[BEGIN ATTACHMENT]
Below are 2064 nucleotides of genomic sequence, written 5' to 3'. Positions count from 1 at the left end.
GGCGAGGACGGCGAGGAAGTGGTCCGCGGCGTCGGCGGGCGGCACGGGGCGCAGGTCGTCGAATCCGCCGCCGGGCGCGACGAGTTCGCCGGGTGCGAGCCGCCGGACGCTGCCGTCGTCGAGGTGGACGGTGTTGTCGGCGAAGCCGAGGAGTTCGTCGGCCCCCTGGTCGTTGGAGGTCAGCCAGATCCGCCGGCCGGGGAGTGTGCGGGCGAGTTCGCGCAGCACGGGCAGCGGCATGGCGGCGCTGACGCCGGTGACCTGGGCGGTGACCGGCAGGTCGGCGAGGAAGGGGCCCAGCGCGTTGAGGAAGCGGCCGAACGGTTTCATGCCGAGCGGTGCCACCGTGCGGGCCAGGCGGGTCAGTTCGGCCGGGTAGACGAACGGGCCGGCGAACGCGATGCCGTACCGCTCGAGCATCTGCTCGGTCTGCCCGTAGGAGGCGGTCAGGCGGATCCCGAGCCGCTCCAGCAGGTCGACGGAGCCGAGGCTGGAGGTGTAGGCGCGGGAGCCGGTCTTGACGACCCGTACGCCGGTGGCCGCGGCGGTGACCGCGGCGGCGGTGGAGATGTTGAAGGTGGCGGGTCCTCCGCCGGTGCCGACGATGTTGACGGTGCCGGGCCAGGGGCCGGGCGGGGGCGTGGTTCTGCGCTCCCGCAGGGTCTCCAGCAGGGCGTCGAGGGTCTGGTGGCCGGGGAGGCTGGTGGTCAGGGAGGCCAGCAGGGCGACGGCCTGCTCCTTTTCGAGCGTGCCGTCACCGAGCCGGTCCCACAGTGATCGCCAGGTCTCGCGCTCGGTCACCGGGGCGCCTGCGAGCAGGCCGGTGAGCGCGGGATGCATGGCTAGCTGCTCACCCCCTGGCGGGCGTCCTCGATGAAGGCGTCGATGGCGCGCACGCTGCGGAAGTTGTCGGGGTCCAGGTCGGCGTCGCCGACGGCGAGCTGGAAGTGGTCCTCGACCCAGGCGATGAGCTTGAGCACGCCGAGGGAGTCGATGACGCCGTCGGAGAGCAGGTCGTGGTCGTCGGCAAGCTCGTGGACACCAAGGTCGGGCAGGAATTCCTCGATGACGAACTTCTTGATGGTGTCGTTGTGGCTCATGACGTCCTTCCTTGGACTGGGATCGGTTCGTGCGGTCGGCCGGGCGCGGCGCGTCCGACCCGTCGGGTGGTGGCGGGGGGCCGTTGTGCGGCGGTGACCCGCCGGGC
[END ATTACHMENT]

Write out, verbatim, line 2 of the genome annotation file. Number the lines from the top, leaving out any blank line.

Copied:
GGCGAGGACGGCGAGGAAGTGGTCCGCGGCGTCGGCGGGCGGCACGGGGCGCAGGTCGTCGAATCCGCCGCCGGGCGCGACGAGTTCGCCGGGTGCGAGCCGCCGGACGCTGCCGTCGTCGAGGTGGACGGTGTTGTCGGCGAAGCCGAGGAGTTCGTCGGCCCCCTGGTCGTTGGAGGTCAGCCAGATCCGCCGGCCGGGGAGTGTGCGGGCGAGTTCGCGCAGCACGGGCAGCGGCATGGCGGCGCTGACGCCGGTGACCTGGGCGGTGACCGGCAGGTCGGCGAGGAAGGGGCCCAGCGCGTTGAGGAAGCGGCCGAACGGTTTCATGCCGAGCGGTGCCACCGTGCGGGCCAGGCGGGTCAGTTCGGCCGGGTAGACGAACGGGCCGGCGAACGCGATGCCGTACCGCTCGAGCATCTGCTCGGTCTGCCCGTAGGAGGCGGTCAGGCGGATCCCGAGCCGCTCCAGCAGGTCGACGGAGCCGAGGCTGGAGGTGTAGGCGCGGGAGCCGGTCTTGACGACCCGTACGCCGGTGGCCGCGGCGGTGACCGCGGCGGCGGTGGAGATGTTGAAGGTGGCGGGTCCTCCGCCGGTGCCGACGATGTTGACGGTGCCGGGCCAGGGGCCGGGCGGGGGCGTGGTTCTGCGCTCCCGCAGGGTCTCCAGCAGGGCGTCGAGGGTCTGGTGGCCGGGGAGGCTGGTGGTCAGGGAGGCCAGCAGGGCGACGGCCTGCTCCTTTTCGAGCGTGCCGTCACCGAGCCGGTCCCACAGTGATCGCCAGGTCTCGCGCTCGGTCACCGGGGCGCCTGCGAGCAGGCCGGTGAGCGCGGGATGCATGGCTAGCTGCTCACCCCCTGGCGGGCGTCCTCGATGAAGGCGTCGATGGCGCGCACGCTGCGGAAGTTGTCGGGGTCCAGGTCGGCGTCGCCGACGGCGAGCTGGAAGTGGTCCTCGACCCAGGCGATGAGCTTGAGCACGCCGAGGGAGTCGATGACGCCGTCGGAGAGCAGGTCGTGGTCGTCGGCAAGCTCGTGGACACCAAGGTCGGGCAGGAATTCCTCGATGACGAACTTCTTGATGGTGTCGTTGTGGCTCATGACGTCCTTCCTTGGACTGGGATCGGTTCGTGCGGTCGGCCGGGCGCGGCGCGTCCGACCCGTCGGGTGGTGGCGGGGGGCCGTTGTGCGGCGGTGACCCGCCGGGC